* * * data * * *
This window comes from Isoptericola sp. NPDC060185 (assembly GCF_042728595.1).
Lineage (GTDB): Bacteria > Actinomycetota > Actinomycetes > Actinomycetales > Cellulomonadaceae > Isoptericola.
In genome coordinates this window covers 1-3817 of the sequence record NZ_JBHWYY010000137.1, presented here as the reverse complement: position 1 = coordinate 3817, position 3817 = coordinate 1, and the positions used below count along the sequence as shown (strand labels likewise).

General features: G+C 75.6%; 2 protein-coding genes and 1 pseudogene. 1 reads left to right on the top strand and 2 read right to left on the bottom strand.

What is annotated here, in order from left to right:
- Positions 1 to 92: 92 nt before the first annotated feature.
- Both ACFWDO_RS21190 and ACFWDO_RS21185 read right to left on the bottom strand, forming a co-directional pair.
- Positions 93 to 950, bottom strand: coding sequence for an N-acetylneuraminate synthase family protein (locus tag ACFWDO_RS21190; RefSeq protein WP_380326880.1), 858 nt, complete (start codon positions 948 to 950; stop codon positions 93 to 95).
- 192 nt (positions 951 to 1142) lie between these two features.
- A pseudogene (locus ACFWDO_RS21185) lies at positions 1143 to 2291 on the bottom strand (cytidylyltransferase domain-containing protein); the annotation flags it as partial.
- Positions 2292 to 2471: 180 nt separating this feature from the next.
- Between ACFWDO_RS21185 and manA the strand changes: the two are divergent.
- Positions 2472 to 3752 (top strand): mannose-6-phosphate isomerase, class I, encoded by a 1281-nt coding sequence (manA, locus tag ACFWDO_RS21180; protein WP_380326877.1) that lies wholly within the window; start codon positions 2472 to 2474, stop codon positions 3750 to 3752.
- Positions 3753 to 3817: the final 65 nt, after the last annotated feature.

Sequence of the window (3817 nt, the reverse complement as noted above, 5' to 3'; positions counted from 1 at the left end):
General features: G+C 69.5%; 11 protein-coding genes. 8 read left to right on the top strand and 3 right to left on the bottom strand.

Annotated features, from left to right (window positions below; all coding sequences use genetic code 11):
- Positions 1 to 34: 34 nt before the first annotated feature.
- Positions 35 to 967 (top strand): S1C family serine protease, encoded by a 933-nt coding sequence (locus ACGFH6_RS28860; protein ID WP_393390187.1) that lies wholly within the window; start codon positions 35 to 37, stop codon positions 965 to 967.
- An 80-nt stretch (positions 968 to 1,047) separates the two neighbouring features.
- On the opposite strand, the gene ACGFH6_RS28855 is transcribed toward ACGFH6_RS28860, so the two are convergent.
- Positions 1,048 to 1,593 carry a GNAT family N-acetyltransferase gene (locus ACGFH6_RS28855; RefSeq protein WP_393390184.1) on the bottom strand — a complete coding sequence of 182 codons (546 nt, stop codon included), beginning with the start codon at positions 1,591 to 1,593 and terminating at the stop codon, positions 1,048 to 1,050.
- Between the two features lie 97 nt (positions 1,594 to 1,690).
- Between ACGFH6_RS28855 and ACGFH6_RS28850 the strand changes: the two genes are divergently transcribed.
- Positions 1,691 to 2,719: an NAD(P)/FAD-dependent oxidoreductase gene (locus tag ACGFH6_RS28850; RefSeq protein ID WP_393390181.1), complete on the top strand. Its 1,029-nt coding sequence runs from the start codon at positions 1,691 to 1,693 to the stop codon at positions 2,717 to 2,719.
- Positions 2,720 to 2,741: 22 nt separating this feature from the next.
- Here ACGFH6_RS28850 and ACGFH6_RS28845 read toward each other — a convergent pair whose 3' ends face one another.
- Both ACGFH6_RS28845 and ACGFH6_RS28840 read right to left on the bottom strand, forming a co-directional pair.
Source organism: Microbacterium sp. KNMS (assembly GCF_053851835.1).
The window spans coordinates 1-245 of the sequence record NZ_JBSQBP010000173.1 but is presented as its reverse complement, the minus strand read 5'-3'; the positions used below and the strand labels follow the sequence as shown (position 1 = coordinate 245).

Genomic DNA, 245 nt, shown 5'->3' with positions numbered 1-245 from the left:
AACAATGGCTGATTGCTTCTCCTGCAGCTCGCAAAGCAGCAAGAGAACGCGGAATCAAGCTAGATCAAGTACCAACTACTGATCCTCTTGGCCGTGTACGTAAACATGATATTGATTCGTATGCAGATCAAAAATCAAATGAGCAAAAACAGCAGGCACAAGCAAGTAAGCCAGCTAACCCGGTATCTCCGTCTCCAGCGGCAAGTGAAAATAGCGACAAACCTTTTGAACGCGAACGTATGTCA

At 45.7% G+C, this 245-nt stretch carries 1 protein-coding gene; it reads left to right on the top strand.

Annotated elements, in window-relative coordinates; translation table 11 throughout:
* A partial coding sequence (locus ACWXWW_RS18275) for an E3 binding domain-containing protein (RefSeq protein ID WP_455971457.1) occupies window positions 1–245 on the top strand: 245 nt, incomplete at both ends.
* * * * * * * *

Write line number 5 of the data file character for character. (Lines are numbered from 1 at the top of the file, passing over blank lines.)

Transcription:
What is annotated here, in order from left to right: